McColl’s was another to struggle in 2021, with shares collapsing 55% to below 12p thanks to a string of profit warnings. The latest, in December, resulted from a lack of availability as McColl’s battled the supply chain disruption that hurt many in the market.
As the year wore on, private-label household goods maker McBride took the biggest hit of UK-listed suppliers, plummeting almost 30% as it struggled to pass surging costs on to retail partners. It issued a profits warning back in August and informed the markets it was pushing through a second round of “substantial” price increases, in the mid-to-high teens percentage range. Unfortunately, McBride admitted in December, even that was not proving enough to stem losses, with costs racing ahead at a faster rate than it could convince customers to pay more.“It has been a culmination of numerous cost pressures coming through all at once,” Peel Hunt’s Hall says. “When you need to pass on those costs, it is hard work, and you are constantly having to catch up. I’ve no doubt eventually they will get the costs through, but it has been a real challenge.”
AJ Bell investment director Russ Mould adds there is no clearer indication of the damage inflation can do.
“McBride’s role as a maker of own-label cleaning agents for retailers means it does not have any pricing power from brands, as it has no brands of its own,” Bell points out. “Many of its customers are larger and have more muscle when it comes to pricing discussions. And there are other suppliers who can be used as a bargaining chip by customers for good measure.”
Inflation wasn’t the only problem for the CPG giants, with Unilever struggling to make its portfolio relevant. It made another big stride in slimming down with the long-awaited tea disposal to CVC Capital Partners in November, but the stock still ended the year more than 10% lower. It was in stark contrast to Swiss rival Nestlé, which shot up in excess of 20% as CEO Mark Schneider continued to deliver enviable growth.
Jefferies analyst Martin Deboo says 2021 was the year of “the winners taking it all” in share price terms. “It’s an issue principally of superior top-line delivery, but also one of how decisively the portfolio is being reshaped in pursuit of growth.”
The disaster of the year was undoubtedly THG (formerly The Hut Group) with shares collapsing more than 70% over worries about the lopsided influence held by founder, CEO and chairman Matthew Moulding., who tried to shift the blame for the woes to shortsellers. Analysts were also sceptical of the focus on the Ingenuity platform, which was valued at £4.5bn in a deal struck with SoftBank, well in excess of the entire group’s market cap.
Anubhav Malhotra, equity research analyst at Liberum, says THG’s 2021 revolved around trying to prove to the market – unsuccessfully – that its Ingenuity business is not just a flash in the pan.
“The market is yet to be convinced, but it is keenly watching the stock,” he says. “The way out of the share price rut is probably the tried and tested method of keeping your head down, setting the right expectations and meeting or beating them quarter after quarter. There will be other catalysts next year, including publication of the carved-out financial accounts of Ingenuity and the listing of THG Beauty, as well as Softbank’s decision to exercise the option to acquire a 20% stake in the carved-out Ingenuity business, or to renegotiate it or let it expire.”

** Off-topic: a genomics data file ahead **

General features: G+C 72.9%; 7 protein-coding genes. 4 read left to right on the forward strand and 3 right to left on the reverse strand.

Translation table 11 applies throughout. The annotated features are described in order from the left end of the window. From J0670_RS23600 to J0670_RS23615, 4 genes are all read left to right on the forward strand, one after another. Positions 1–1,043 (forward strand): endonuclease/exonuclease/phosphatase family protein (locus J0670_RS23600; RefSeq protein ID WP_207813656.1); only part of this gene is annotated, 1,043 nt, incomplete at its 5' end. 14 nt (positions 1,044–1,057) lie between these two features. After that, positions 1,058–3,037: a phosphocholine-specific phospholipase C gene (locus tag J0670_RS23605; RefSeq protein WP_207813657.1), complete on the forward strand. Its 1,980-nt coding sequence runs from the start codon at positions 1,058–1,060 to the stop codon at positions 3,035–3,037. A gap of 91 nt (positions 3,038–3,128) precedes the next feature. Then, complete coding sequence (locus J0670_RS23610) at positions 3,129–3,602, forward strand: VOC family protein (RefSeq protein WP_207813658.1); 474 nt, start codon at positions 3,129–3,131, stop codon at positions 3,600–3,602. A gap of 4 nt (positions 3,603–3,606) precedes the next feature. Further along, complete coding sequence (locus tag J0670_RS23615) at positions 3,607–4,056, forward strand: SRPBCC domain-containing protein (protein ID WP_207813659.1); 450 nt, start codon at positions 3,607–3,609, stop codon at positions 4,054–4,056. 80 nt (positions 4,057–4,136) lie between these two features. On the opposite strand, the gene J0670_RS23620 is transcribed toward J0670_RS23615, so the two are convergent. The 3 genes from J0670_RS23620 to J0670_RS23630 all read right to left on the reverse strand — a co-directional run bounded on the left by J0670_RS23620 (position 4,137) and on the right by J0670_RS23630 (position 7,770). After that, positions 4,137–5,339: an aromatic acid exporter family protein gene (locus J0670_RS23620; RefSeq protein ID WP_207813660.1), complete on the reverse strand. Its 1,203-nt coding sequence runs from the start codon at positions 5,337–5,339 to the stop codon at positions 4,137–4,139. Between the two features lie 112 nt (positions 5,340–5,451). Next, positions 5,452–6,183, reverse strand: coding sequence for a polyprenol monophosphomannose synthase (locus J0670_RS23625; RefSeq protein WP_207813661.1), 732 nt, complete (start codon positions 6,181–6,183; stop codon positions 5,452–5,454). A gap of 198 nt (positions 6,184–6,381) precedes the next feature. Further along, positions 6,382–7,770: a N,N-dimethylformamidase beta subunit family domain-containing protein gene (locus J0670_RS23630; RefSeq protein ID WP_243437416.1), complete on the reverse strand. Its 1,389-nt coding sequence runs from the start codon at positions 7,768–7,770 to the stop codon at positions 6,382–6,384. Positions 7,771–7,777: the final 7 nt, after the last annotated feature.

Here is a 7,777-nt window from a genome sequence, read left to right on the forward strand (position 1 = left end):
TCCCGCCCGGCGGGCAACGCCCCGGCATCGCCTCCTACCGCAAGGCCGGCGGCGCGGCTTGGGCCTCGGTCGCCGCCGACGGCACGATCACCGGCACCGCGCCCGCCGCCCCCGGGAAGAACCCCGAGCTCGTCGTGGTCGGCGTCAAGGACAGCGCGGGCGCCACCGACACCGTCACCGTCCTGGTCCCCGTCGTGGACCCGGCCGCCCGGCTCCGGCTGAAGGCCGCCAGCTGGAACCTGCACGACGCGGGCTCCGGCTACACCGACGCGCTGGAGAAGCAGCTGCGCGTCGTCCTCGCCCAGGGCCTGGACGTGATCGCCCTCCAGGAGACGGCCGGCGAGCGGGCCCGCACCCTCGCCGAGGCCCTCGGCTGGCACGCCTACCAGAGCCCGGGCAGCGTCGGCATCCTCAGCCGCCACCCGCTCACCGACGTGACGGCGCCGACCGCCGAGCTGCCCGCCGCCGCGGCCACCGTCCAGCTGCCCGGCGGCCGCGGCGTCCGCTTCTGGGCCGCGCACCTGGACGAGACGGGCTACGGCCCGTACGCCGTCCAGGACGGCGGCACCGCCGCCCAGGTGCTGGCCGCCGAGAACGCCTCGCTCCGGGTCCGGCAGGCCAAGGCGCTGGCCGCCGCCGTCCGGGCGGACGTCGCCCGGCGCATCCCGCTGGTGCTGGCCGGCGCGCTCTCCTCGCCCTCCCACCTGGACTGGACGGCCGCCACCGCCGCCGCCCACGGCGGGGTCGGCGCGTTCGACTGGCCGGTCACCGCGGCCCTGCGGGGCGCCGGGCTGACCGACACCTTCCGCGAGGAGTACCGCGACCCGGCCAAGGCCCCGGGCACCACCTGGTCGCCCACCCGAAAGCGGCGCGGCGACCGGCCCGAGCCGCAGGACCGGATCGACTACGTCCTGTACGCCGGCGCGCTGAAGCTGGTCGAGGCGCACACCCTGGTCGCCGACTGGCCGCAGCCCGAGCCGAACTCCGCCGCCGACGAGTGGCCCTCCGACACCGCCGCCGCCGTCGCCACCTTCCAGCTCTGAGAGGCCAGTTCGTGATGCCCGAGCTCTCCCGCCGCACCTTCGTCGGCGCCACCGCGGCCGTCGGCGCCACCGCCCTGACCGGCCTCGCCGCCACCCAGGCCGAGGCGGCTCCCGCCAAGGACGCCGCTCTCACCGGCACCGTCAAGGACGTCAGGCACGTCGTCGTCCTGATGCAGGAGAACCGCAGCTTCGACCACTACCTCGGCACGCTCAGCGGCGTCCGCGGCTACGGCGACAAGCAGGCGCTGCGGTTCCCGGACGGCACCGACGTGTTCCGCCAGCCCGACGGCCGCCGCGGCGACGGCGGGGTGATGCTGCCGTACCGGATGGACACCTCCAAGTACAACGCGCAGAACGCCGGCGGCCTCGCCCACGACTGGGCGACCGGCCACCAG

A host of new entrants to the stock market also found the going tough in 2021, with the majority of food and drink IPOs struggling (with Virgin Wines the exception) to convince investors.
AJ Bell’s Russ Mould says Parsley Box, which delivers ambient ready meals to Baby Boomers, is the worst performing IPO of the year, and “is going from bad to worse”. The stock lost more than 80% of its value as demand slowed down with the end of Covid restrictions and supply chain problems led to further pressure on profits.
“The company’s key problem is that it doesn’t have a unique selling proposition,” he adds. “It provides meals for old people that can stay on the shelf for a long time without having to be put in the fridge or freezer. Fray Bentos has already cornered that market and there is plenty of competition from supermarkets for individual meals that are either frozen or chilled.”
One banker, quoted in The Financial Times, labelled Deliveroo’s flotation as “the worst IPO in London’s history” after £2bn was wiped from the £7.6bn market cap on its opening day. It added to the embarrassment of the delivery business getting nowhere near the £9bn valuation it publicly targeted ahead of the IPO.
Deliveroo slowly clawed back investor confidence to almost reach the 390p float price by August before crashing back down to close to 200p by the year end, with a big fall in December following founder Will Shu selling close to £50m worth of stock to settle a tax bill.
By contrast, Oatly rocketed up from its blockbuster $10bn valuation to $17bn, with investors desperate to jump on the plant-based bandwagon.
However, the wheels started to come off following a $29 a share high in June, with the stock falling about 70% as performance failed to live up to expectations. Events took a turn for the worse in November as the alternative milk brand warned of “quality issues” at a European factory and technical issues in the US delaying deliveries, alongside renewed lockdowns in Asia hurting the foodservice operation supplying coffee shops.
It compounded analyst worries over the future growth prospects of plant-based as evidenced by a near 50% fall for Beyond Meat in 2021 following disappointing quarterly updates and weak forecasts.
The FTSE 100 has started 2022 with a spring in its step as the worst fears of the Omicron variant appear not to have come to pass – but it looks as if the spectre of inflation will continue to haunt food and drink players in the year ahead.